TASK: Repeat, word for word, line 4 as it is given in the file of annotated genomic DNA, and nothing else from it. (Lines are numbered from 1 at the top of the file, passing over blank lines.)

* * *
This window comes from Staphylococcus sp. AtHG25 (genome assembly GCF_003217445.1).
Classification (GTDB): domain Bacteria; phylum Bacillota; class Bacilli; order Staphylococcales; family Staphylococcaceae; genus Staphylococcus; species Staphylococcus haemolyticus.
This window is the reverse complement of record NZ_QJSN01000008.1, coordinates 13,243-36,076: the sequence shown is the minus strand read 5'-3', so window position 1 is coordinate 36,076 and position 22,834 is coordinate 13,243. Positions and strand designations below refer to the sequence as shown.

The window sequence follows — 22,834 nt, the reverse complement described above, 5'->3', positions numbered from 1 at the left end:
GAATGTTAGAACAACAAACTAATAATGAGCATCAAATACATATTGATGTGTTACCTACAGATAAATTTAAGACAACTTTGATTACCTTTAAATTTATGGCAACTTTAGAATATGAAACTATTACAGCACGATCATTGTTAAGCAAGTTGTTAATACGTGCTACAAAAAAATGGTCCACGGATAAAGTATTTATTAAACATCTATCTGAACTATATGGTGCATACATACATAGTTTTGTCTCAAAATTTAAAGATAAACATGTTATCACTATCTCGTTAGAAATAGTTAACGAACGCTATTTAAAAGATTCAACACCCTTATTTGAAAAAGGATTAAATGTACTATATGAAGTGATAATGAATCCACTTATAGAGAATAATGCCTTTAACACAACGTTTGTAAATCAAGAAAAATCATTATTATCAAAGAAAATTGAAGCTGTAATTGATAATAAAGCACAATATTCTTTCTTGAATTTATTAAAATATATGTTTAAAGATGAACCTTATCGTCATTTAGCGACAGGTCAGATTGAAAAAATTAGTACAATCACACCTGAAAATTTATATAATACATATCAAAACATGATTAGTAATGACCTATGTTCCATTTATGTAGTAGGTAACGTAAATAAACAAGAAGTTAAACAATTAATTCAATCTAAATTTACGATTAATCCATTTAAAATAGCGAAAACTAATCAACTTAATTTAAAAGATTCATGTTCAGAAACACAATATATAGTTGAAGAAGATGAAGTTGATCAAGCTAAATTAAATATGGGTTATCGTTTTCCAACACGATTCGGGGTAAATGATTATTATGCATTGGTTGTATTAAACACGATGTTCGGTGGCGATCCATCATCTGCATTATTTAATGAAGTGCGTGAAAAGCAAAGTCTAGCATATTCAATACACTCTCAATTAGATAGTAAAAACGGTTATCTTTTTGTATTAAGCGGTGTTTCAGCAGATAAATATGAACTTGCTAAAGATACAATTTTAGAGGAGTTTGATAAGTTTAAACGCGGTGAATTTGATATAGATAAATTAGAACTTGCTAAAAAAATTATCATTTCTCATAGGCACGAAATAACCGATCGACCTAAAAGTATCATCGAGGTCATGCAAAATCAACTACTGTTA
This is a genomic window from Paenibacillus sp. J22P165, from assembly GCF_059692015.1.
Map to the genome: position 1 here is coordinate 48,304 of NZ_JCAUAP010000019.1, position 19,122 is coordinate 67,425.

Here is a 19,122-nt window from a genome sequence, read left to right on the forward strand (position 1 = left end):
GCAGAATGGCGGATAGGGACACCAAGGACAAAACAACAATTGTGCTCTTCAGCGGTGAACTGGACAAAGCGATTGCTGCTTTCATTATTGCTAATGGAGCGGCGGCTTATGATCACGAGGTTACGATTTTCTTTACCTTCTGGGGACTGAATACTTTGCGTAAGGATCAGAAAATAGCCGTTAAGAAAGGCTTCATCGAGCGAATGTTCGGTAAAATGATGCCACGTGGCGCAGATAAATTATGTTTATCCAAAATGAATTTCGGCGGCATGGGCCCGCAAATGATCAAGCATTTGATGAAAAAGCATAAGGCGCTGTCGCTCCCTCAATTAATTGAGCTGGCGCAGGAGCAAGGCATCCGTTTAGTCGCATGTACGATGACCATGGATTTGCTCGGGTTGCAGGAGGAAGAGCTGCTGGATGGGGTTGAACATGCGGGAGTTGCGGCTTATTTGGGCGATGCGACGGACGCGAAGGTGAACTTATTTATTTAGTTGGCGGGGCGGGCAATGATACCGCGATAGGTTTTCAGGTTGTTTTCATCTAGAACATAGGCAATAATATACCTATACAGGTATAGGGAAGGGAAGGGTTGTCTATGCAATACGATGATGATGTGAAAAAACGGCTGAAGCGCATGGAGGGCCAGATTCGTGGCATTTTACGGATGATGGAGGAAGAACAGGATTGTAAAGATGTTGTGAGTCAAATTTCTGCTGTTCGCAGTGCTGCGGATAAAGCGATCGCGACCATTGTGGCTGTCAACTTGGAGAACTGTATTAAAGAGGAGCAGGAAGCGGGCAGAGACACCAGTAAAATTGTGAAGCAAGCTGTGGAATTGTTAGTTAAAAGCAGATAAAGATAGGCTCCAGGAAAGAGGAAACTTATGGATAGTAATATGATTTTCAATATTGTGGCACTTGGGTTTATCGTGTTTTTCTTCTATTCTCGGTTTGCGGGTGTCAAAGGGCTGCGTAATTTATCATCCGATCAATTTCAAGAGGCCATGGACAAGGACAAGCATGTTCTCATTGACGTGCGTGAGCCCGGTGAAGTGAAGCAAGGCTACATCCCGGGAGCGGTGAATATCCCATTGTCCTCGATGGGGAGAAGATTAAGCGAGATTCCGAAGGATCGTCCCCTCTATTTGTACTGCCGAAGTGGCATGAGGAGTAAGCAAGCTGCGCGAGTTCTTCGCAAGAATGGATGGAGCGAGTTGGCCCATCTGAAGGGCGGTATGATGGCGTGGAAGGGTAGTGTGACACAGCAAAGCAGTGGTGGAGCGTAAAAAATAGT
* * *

The window sequence follows — 22,834 nt, the reverse complement described above, 5'->3', positions numbered from 1 at the left end: